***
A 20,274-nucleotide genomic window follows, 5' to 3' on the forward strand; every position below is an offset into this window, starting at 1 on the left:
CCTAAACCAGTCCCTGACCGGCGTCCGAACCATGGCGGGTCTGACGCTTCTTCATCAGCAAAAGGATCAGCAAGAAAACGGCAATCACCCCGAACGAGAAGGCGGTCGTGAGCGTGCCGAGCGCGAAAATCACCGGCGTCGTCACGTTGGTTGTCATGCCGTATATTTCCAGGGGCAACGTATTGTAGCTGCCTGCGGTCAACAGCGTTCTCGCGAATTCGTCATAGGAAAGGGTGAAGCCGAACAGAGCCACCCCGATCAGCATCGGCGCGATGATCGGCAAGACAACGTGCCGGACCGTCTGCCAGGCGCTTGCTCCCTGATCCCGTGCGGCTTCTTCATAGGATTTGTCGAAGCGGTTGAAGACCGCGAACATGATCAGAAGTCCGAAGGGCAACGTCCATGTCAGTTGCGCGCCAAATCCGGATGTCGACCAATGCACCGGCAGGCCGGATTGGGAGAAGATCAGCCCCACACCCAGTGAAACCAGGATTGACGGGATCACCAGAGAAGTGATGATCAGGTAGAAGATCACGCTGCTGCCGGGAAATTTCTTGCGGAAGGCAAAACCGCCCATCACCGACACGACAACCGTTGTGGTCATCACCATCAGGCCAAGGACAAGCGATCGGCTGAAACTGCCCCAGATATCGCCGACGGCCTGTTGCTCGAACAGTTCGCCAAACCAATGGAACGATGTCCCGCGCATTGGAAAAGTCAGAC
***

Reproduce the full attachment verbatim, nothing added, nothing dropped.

A 20,274-nucleotide genomic window follows, 5' to 3' on the forward strand; every position below is an offset into this window, starting at 1 on the left:
CCTAAACCAGTCCCTGACCGGCGTCCGAACCATGGCGGGTCTGACGCTTCTTCATCAGCAAAAGGATCAGCAAGAAAACGGCAATCACCCCGAACGAGAAGGCGGTCGTGAGCGTGCCGAGCGCGAAAATCACCGGCGTCGTCACGTTGGTTGTCATGCCGTATATTTCCAGGGGCAACGTATTGTAGCTGCCTGCGGTCAACAGCGTTCTCGCGAATTCGTCATAGGAAAGGGTGAAGCCGAACAGAGCCACCCCGATCAGCATCGGCGCGATGATCGGCAAGACAACGTGCCGGACCGTCTGCCAGGCGCTTGCTCCCTGATCCCGTGCGGCTTCTTCATAGGATTTGTCGAAGCGGTTGAAGACCGCGAACATGATCAGAAGTCCGAAGGGCAACGTCCATGTCAGTTGCGCGCCAAATCCGGATGTCGACCAATGCACCGGCAGGCCGGATTGGGAGAAGATCAGCCCCACACCCAGTGAAACCAGGATTGACGGGATCACCAGAGAAGTGATGATCAGGTAGAAGATCACGCTGCTGCCGGGAAATTTCTTGCGGAAGGCAAAACCGCCCATCACCGACACGACAACCGTTGTGGTCATCACCATCAGGCCAAGGACAAGCGATCGGCTGAAACTGCCCCAGATATCGCCGACGGCCTGTTGCTCGAACAGTTCGCCAAACCAATGGAACGATGTCCCGCGCATTGGAAAAGTCAGAC